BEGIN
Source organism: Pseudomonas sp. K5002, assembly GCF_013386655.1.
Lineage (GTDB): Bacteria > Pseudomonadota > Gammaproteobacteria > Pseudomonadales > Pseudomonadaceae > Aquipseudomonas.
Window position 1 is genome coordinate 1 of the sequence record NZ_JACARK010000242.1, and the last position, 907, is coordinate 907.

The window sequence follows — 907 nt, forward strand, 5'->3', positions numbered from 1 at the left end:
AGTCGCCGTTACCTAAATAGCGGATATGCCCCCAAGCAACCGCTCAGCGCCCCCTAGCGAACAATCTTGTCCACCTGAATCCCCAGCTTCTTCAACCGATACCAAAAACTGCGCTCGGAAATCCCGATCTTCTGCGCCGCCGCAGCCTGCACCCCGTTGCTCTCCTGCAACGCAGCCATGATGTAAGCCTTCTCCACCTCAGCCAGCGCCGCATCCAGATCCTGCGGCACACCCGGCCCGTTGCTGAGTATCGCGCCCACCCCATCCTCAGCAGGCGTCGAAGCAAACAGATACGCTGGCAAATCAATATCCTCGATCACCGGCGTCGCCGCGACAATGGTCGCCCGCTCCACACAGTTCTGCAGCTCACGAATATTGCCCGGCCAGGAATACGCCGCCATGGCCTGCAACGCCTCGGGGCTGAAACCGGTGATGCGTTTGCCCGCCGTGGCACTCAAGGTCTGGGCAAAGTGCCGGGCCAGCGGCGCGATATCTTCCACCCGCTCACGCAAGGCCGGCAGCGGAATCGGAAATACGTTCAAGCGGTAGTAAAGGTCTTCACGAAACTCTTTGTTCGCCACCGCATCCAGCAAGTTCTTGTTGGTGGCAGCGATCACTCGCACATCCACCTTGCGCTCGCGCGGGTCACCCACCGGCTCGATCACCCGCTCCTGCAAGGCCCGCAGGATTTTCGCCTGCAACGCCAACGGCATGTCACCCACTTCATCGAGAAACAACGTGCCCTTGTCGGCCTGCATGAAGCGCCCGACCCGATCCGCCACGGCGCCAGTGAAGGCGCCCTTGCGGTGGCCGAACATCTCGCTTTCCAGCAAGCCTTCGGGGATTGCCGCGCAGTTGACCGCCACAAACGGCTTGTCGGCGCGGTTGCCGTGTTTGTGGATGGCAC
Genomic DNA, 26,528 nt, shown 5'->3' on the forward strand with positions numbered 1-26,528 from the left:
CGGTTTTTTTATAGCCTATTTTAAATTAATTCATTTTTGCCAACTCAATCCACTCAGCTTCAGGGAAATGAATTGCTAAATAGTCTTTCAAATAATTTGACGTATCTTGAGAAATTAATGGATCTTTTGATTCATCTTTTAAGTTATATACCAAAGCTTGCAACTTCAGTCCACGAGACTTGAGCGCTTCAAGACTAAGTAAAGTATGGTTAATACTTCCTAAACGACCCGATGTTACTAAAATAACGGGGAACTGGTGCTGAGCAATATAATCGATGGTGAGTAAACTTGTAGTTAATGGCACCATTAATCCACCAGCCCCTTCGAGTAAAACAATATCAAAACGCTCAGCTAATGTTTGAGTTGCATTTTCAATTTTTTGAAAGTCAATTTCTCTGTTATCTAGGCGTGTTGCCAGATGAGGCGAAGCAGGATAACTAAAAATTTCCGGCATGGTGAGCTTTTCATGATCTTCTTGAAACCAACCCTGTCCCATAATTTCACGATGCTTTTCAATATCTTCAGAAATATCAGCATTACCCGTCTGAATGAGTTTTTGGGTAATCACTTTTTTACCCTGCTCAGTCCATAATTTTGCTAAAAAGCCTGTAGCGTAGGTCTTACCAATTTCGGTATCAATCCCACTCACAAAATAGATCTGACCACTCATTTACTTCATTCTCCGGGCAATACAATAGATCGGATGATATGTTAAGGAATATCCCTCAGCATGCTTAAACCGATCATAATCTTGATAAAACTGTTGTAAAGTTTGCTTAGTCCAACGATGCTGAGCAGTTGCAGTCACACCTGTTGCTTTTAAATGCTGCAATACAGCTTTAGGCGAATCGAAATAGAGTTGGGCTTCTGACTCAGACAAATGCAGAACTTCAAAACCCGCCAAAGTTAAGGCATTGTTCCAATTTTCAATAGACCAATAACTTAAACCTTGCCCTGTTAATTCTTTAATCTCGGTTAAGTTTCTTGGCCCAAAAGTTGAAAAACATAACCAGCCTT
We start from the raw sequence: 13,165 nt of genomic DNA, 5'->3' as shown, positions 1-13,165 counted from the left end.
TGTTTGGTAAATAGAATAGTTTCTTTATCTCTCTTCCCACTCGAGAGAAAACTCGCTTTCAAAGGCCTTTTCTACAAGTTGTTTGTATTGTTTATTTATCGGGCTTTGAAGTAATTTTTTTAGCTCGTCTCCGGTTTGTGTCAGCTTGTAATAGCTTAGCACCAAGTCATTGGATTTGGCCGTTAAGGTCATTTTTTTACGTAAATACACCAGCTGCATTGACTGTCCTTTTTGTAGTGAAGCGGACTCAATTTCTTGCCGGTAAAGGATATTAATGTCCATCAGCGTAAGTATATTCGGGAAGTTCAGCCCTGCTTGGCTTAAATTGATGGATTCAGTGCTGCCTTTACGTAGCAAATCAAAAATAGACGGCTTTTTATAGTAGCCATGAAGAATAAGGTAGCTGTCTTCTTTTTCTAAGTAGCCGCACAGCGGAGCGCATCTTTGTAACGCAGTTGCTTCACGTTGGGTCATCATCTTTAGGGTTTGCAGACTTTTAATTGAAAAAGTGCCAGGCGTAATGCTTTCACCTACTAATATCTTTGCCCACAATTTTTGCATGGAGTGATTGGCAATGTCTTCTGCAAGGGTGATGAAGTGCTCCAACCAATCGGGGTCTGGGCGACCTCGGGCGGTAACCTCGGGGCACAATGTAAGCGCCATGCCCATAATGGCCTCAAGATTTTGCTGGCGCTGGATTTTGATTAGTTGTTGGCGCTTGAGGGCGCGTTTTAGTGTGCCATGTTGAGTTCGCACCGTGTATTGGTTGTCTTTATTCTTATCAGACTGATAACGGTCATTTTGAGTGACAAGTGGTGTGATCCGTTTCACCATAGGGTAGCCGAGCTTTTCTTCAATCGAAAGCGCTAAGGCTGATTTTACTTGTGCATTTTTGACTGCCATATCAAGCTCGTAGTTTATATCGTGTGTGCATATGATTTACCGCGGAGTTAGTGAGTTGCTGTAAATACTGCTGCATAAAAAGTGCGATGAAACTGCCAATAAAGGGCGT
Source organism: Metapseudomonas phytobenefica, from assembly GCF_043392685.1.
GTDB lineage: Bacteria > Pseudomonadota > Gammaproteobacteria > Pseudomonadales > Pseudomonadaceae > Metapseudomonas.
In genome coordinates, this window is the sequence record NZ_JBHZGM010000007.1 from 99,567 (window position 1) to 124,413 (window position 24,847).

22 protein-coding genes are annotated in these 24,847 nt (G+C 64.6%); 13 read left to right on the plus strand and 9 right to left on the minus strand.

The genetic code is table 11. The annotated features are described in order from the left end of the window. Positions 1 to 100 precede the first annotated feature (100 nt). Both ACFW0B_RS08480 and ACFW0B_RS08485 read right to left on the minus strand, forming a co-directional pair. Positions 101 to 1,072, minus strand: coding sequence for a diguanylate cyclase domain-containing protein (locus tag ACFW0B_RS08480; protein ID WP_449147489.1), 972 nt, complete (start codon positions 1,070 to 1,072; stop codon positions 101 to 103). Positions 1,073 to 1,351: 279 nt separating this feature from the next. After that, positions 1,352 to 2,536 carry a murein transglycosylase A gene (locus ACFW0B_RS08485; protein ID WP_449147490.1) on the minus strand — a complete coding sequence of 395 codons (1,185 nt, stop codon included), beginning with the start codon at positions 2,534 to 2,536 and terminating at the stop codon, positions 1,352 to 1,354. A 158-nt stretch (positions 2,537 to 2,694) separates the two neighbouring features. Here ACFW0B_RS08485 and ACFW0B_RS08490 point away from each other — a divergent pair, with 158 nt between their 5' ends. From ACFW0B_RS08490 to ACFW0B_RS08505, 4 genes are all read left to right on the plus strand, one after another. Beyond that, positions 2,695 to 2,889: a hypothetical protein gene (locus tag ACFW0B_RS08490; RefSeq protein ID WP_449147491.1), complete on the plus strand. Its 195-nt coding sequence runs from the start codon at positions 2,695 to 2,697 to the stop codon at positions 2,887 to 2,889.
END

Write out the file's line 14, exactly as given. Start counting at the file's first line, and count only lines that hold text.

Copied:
The genetic code is table 11. The annotated features are described in order from the left end of the window. Positions 1 to 100 precede the first annotated feature (100 nt). Both ACFW0B_RS08480 and ACFW0B_RS08485 read right to left on the minus strand, forming a co-directional pair. Positions 101 to 1,072, minus strand: coding sequence for a diguanylate cyclase domain-containing protein (locus tag ACFW0B_RS08480; protein ID WP_449147489.1), 972 nt, complete (start codon positions 1,070 to 1,072; stop codon positions 101 to 103). Positions 1,073 to 1,351: 279 nt separating this feature from the next. After that, positions 1,352 to 2,536 carry a murein transglycosylase A gene (locus ACFW0B_RS08485; protein ID WP_449147490.1) on the minus strand — a complete coding sequence of 395 codons (1,185 nt, stop codon included), beginning with the start codon at positions 2,534 to 2,536 and terminating at the stop codon, positions 1,352 to 1,354. A 158-nt stretch (positions 2,537 to 2,694) separates the two neighbouring features. Here ACFW0B_RS08485 and ACFW0B_RS08490 point away from each other — a divergent pair, with 158 nt between their 5' ends. From ACFW0B_RS08490 to ACFW0B_RS08505, 4 genes are all read left to right on the plus strand, one after another. Beyond that, positions 2,695 to 2,889: a hypothetical protein gene (locus tag ACFW0B_RS08490; RefSeq protein ID WP_449147491.1), complete on the plus strand. Its 195-nt coding sequence runs from the start codon at positions 2,695 to 2,697 to the stop codon at positions 2,887 to 2,889.